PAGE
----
The post-Labor Day start-up activities I referred to a couple of weeks ago now are well begun. I mentioned then that I anticipated them with pleasure. They involve association with people who continually teach and inspire me. They put me in touch with challenging and interesting issues. They prod the mind and call the spirit to prayer.
Yesterday and today were filled with such associations, for example. Tuesday brought together the members of our Presbyteral Council. On Wednesday, there was an exciting assembly of catechetical leaders and youth, young-adult and campus ministers.
The Presbyteral Council met for the first time in this new season at the parish center at St. Dominic’s in Shortsville. One of the pleasant features of our opening meeting is the opportunity to hear from each of the members. Each makes a brief self-introduction and names for the membership the themes and issues he would like the council to address this year. Themes of spiritual renewal and pastoral planning were among those named most frequently. In addition to naming these themes, there also was some discussion of practical ways through which we can deal with them in realistic and fruitful ways during the course of the year. It won’t surprise you to learn that these conversations are well salted with humor and joyful spirit.
We also elected our executive committee for this year at our inaugural meeting. Father Kevin McKenna, pastor of St. Cecilia in Irondequoit, will be our chairperson. Father Bob Schrader, pastor of the Winton-Culver Catholic Community, is vice chair. Our secretary is Father Bob Kennedy, pastor of Blessed Sacrament Parish in Rochester. The fourth member of the group is Father Bill Laird, pastor of St. Patrick’s in Seneca Falls.
If you are acquainted with these men, you know they bring much to the table. They are all gifted, experienced and committed priests who obviously enjoy the confidence and respect of their peers. I am quite excited about working with them in the months ahead. I should add the word “generous” to the descriptions I used in speaking of these men. As members of the executive committee they commit themselves to a meeting the day after each of our monthly council sessions. They also agree to serve five-year terms as diocesan consultors.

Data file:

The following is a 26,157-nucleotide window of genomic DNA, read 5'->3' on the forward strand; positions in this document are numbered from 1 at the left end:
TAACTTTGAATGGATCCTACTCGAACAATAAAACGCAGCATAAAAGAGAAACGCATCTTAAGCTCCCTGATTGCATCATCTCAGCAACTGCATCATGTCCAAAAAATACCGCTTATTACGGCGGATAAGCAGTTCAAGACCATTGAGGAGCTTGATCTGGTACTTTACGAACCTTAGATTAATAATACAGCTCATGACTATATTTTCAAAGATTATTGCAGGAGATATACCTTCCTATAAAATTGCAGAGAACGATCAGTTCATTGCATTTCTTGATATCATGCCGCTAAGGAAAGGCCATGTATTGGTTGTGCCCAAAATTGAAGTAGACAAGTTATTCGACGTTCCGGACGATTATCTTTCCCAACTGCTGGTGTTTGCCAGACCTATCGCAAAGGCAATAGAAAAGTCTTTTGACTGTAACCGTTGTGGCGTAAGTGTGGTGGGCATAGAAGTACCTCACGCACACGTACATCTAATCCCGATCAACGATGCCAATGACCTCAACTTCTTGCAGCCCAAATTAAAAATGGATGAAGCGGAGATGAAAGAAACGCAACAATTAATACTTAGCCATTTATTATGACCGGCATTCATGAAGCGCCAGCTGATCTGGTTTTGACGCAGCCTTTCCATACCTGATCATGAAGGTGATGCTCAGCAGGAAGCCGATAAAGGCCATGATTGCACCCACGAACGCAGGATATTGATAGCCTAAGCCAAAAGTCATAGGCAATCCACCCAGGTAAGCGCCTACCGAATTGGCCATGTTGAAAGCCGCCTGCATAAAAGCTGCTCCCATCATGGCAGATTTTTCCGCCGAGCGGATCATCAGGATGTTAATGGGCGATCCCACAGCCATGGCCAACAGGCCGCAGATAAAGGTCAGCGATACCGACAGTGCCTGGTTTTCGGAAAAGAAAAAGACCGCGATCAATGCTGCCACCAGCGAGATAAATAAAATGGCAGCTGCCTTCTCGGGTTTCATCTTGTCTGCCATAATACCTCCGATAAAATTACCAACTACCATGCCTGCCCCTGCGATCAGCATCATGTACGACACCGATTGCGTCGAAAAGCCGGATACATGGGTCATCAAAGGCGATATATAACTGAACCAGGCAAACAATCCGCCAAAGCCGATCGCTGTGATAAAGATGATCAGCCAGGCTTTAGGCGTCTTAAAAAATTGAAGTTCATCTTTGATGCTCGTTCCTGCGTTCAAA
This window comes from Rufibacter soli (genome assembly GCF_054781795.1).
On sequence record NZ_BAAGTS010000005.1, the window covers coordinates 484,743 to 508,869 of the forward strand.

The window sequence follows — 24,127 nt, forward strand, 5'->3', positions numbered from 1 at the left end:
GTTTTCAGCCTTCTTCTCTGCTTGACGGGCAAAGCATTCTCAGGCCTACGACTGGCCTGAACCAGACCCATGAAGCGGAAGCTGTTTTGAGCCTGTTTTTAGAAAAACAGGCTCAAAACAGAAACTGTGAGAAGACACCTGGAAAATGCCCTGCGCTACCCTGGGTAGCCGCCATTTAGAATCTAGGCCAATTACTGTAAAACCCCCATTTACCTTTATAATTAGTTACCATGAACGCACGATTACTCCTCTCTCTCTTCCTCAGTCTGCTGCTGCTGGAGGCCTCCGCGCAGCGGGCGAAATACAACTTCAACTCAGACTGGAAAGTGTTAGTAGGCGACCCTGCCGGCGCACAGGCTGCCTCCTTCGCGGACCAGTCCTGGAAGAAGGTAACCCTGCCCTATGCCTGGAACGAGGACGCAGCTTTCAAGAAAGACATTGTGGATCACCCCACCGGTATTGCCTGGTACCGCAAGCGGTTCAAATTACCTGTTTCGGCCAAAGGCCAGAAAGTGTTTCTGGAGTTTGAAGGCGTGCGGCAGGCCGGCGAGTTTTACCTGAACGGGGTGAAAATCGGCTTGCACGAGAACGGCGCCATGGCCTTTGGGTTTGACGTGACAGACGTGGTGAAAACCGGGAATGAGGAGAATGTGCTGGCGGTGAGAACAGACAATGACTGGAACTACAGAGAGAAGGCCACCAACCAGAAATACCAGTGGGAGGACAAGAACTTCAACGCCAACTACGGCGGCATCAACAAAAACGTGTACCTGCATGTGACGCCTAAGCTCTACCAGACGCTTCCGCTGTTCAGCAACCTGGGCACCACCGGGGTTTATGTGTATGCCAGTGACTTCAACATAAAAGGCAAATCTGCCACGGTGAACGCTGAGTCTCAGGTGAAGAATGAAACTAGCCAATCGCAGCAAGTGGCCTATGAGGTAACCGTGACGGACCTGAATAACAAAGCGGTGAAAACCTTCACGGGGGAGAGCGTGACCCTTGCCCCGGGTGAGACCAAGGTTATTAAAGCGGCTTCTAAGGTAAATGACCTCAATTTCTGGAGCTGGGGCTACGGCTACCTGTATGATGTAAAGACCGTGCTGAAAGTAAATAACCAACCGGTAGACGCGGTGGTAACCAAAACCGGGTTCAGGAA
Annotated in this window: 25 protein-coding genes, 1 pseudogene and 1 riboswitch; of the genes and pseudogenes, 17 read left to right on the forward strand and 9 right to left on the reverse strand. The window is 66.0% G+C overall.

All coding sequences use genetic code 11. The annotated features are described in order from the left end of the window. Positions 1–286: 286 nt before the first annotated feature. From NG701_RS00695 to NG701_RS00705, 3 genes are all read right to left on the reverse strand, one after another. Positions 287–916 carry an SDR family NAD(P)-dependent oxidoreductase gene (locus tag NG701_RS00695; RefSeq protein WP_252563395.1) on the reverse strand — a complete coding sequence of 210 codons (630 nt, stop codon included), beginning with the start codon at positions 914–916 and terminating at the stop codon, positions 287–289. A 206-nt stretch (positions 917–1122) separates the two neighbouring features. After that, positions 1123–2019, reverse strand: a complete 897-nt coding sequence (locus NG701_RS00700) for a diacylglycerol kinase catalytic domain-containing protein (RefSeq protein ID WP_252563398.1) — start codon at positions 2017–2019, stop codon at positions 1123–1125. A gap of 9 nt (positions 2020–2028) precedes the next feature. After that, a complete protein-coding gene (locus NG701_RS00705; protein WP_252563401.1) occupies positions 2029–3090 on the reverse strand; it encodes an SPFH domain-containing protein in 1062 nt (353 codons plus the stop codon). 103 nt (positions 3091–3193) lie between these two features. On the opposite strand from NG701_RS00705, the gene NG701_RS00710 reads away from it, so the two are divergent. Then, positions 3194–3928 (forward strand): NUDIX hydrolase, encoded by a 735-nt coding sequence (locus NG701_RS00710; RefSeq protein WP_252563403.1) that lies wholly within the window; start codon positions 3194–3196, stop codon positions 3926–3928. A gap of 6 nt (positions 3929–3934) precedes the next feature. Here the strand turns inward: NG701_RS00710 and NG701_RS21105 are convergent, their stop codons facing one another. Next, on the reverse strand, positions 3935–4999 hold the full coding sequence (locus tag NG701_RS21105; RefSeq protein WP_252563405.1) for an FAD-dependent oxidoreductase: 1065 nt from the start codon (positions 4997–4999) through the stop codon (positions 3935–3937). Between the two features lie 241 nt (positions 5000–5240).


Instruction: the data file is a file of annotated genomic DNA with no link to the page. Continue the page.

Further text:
The Wednesday gathering was held at the Holiday Inn at Waterloo. You know from references I have made to them over the years that the catechetical leaders, youth and young-adult ministers and campus ministers are a very lively group. They certainly were at this session led by John Angotti, a musician and pastoral minister who led the assembly in consideration of the power and fruit of rich and well-celebrated liturgy. We all did a lot of singing, thinking, praying and conversing that day. John gave good gifts. We received them with enthusiasm and gratitude.
Tucked into the activity of those days was a late-afternoon trip on Tuesday to St. Mary Our Mother Parish in Horseheads. I went there to encourage people who have generously supported our Thanks Giving Appeal in the past to continue their support of that effort, the name of which we have changed to the Catholic Ministries Appeal. Their willingness to participate, their questions and suggestions, and their generosity were all most encouraging.
The comings and goings to which I have just referred involved a fair amount of time in the car. That turned out to be a blessing because the travel provided some time to think and pray about those several sessions, the people who made them so lively and the important themes that brought us together. I appreciate that quiet driving opportunity to let it all sink in. It’s a way to appreciate the presence and loving action of God in the midst of it all.
The experience also helped me appreciate the comment I heard recently that the car has become the new prie dieu for many people.
I hope that you’ve had a chance during these busy September days to reflect on the meaning of your daily experiences and about where they are leading you.
Peace to all.